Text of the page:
Bristol firefighters take to the stairs in memory of fallen chief

Bristol FD climb

Fred Serbst died April 7, 2013 of Stage IV lung cancer.

Fred Serbst died April 7, 2013 of Stage IV lung cancer.

The diagnosis was shocking, and the cancer was quick.

Within five months, former Bristol Fire and Rescue Battalion Chief Fred Serbst Jr., succumbed to Stage IV lung cancer at the age of 67.

“There was only one way to treat my dad’s cancer, and it didn’t work,” said his daughter Cortney Lancaster.

In November 2012, Mr. Serbst sought medical treatment for shoulder pain. He had just retired as Public Works Director and was having rotator cuff issues, said Ms. Lancaster. An MRI of his shoulder revealed a tumor in his lung. Unbeknownst to doctors, the cancer had already spread to his arm.

He started radiation, which helped with the pain.

“My dad did well on that and it reduced the size of the tumor,” Ms. Lancaster said.

But then he started chemotherapy in January 2013. That’s when doctors discovered that a second tumor had manifested in his back.

“It was quick and progressive,” she said. Mr. Serbst died April 7.

In his memory, a group of Bristol firefighters and rescue personnel are participating in the American Lung Association’s sixth annual Fight for Air Climb in Providence Feb. 22. Climbers, including teams of firefighters, will tackle 22 floors inside the Omni Providence Hotel to raise money in the fight against lung disease. The Bristol team will be wearing their firefighting gear — about 40 additional pounds — while climbing.

“Back in the day, he was one of my instructors, a very knowledgable chief,” said Scott Illingworth, a Bristol firefighter and team captain for the event. ”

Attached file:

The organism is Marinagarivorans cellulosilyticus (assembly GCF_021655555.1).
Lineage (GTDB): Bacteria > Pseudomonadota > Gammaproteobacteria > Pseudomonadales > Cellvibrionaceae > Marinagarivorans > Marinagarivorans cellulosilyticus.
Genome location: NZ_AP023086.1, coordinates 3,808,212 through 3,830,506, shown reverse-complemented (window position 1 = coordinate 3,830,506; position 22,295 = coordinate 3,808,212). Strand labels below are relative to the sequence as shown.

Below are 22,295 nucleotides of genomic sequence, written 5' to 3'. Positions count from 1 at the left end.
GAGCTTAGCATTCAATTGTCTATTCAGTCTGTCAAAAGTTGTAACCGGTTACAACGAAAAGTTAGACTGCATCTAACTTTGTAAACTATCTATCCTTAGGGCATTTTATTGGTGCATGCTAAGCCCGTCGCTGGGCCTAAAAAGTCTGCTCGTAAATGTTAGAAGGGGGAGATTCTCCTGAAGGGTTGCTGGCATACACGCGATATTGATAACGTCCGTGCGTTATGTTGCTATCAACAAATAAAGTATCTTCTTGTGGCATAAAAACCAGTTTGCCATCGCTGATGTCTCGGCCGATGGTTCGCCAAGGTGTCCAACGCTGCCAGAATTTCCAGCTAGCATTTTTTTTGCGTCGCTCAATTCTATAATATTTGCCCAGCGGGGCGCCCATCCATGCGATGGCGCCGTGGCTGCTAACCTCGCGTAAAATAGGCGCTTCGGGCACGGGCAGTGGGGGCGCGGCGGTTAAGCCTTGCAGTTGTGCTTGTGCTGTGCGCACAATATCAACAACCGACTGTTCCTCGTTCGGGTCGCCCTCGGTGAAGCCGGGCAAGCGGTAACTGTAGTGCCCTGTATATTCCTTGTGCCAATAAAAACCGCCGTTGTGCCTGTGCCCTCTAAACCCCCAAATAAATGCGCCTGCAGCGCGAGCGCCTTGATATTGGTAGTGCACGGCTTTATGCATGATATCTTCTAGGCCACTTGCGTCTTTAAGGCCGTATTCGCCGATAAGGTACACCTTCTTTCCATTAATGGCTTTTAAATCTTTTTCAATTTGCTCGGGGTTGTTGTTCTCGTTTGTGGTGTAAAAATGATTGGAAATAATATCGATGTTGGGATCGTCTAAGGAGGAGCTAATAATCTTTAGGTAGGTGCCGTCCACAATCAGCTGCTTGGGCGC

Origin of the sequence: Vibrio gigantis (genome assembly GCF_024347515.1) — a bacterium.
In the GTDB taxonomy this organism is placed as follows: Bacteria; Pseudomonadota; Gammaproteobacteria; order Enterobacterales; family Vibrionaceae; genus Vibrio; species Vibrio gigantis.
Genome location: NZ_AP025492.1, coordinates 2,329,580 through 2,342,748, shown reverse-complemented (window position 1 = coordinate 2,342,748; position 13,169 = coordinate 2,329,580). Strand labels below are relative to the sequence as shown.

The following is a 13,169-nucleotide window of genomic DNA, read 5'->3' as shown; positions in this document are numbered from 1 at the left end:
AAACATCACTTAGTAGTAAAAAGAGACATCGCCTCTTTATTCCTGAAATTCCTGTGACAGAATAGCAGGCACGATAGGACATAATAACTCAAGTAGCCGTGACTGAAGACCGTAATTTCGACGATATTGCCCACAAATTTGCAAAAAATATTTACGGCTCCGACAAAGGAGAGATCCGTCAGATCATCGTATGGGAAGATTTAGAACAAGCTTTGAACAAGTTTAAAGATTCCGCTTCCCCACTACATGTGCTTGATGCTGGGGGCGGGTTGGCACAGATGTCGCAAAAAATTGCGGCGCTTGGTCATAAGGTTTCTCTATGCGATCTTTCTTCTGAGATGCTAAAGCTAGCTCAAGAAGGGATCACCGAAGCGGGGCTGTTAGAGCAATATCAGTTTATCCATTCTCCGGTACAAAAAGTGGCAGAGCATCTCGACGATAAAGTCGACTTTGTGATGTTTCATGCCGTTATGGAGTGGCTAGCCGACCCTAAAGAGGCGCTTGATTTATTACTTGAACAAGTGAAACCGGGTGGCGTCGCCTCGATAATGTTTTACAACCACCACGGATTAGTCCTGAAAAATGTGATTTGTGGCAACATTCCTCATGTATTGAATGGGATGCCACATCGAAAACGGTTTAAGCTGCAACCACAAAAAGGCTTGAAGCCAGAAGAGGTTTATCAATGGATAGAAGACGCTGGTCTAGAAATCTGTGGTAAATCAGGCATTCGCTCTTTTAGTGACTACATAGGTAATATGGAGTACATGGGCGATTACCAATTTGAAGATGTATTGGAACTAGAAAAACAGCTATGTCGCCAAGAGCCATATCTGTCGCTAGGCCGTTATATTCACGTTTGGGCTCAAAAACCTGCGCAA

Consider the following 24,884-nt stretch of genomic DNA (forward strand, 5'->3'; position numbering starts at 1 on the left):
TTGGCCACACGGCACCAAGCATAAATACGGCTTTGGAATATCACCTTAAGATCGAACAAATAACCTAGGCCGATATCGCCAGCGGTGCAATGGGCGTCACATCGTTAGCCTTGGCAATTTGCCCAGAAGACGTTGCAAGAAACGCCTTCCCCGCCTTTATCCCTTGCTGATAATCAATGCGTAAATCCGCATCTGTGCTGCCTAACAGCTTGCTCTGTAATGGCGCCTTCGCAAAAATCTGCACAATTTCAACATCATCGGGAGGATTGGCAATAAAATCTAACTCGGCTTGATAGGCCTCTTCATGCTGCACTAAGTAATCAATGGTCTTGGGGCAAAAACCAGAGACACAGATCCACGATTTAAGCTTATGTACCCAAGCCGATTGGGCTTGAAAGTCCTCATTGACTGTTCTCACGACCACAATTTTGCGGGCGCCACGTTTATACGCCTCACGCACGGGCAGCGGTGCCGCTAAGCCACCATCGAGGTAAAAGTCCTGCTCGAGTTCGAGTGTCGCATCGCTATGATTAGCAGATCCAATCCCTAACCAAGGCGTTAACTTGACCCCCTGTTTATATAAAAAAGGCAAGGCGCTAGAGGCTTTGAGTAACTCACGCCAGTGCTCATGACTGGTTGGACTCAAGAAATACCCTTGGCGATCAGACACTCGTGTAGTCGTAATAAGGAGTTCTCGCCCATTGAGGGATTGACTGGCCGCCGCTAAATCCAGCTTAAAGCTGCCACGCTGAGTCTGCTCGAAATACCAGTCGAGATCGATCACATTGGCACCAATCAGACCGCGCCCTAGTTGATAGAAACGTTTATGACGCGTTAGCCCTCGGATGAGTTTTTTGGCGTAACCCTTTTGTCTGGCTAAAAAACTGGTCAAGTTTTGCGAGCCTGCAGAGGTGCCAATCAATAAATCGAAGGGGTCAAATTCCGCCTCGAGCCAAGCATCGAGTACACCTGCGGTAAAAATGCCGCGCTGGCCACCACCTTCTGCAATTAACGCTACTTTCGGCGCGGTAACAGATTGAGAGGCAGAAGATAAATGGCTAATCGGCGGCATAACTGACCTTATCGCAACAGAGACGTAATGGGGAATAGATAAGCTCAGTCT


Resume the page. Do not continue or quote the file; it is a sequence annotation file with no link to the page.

Mr. Serbst joined the Bristol Volunteer Fire Department in 1964. He served the department in many different roles during his tenure. He even became the Bristol Fire Department’s first full-time training and safety officer, holding the rank of battalion chief for 13 years.

“I joined the department because of him,” said Ms. Lancaster, who became an EMT in 2001. “I would always see how he helped people, and I wanted to do that.”

Doctors had told Ms. Lancaster that despite her dad quitting smoking 12 years before, it was most likely the cause of the cancer.

“There’s some formula that they can predict from when you stopped smoking to when you’re likely to develop it,” she said.

“Now, whenever I see someone smoking, I yell at them.”

Lung cancer is most often diagnosed in its late stages and carries a five-year survival rate of just 16-percent, according to the American Lung Association. Recent studies have shown that low-dose CT screening for high risk individuals can reduce mortality by up to 20-percent. The United States Preventive Services Task Force (USPSTF) has recommended that high risk individuals be screened for lung cancer each year.

Including Mr. Illingworth, there are currently six members on the Climb team: Dani Boutin, Adam Medeiros, John Quinn, Donald Van Voast and Vina Veira.

The team’s goal is to raise more than $2,500.

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